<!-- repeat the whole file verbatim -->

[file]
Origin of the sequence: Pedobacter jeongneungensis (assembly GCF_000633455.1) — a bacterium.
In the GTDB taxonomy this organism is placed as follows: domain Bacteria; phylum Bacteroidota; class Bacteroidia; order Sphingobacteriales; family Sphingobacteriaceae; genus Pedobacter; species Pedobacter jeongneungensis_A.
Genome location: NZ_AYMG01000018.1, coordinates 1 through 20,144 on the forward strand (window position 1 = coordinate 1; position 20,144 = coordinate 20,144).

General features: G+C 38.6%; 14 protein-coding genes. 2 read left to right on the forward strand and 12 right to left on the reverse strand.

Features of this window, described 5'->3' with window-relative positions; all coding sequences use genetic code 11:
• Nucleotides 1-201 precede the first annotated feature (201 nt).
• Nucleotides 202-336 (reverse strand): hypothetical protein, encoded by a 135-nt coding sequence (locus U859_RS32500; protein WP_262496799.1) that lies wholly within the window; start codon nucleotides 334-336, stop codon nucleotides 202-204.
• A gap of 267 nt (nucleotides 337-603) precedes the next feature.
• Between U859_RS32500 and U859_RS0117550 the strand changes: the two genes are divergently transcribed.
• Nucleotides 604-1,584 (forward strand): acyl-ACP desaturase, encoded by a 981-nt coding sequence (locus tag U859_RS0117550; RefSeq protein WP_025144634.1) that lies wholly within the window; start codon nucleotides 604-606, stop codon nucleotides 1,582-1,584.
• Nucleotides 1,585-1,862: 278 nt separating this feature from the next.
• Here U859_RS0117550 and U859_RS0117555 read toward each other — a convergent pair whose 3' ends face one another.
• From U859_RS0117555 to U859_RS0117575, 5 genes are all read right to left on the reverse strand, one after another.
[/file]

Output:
Origin of the sequence: Pedobacter jeongneungensis (assembly GCF_000633455.1) — a bacterium.
In the GTDB taxonomy this organism is placed as follows: domain Bacteria; phylum Bacteroidota; class Bacteroidia; order Sphingobacteriales; family Sphingobacteriaceae; genus Pedobacter; species Pedobacter jeongneungensis_A.
Genome location: NZ_AYMG01000018.1, coordinates 1 through 20,144 on the forward strand (window position 1 = coordinate 1; position 20,144 = coordinate 20,144).

General features: G+C 38.6%; 14 protein-coding genes. 2 read left to right on the forward strand and 12 right to left on the reverse strand.

Features of this window, described 5'->3' with window-relative positions; all coding sequences use genetic code 11:
• Nucleotides 1-201 precede the first annotated feature (201 nt).
• Nucleotides 202-336 (reverse strand): hypothetical protein, encoded by a 135-nt coding sequence (locus U859_RS32500; protein WP_262496799.1) that lies wholly within the window; start codon nucleotides 334-336, stop codon nucleotides 202-204.
• A gap of 267 nt (nucleotides 337-603) precedes the next feature.
• Between U859_RS32500 and U859_RS0117550 the strand changes: the two genes are divergently transcribed.
• Nucleotides 604-1,584 (forward strand): acyl-ACP desaturase, encoded by a 981-nt coding sequence (locus tag U859_RS0117550; RefSeq protein WP_025144634.1) that lies wholly within the window; start codon nucleotides 604-606, stop codon nucleotides 1,582-1,584.
• Nucleotides 1,585-1,862: 278 nt separating this feature from the next.
• Here U859_RS0117550 and U859_RS0117555 read toward each other — a convergent pair whose 3' ends face one another.
• From U859_RS0117555 to U859_RS0117575, 5 genes are all read right to left on the reverse strand, one after another.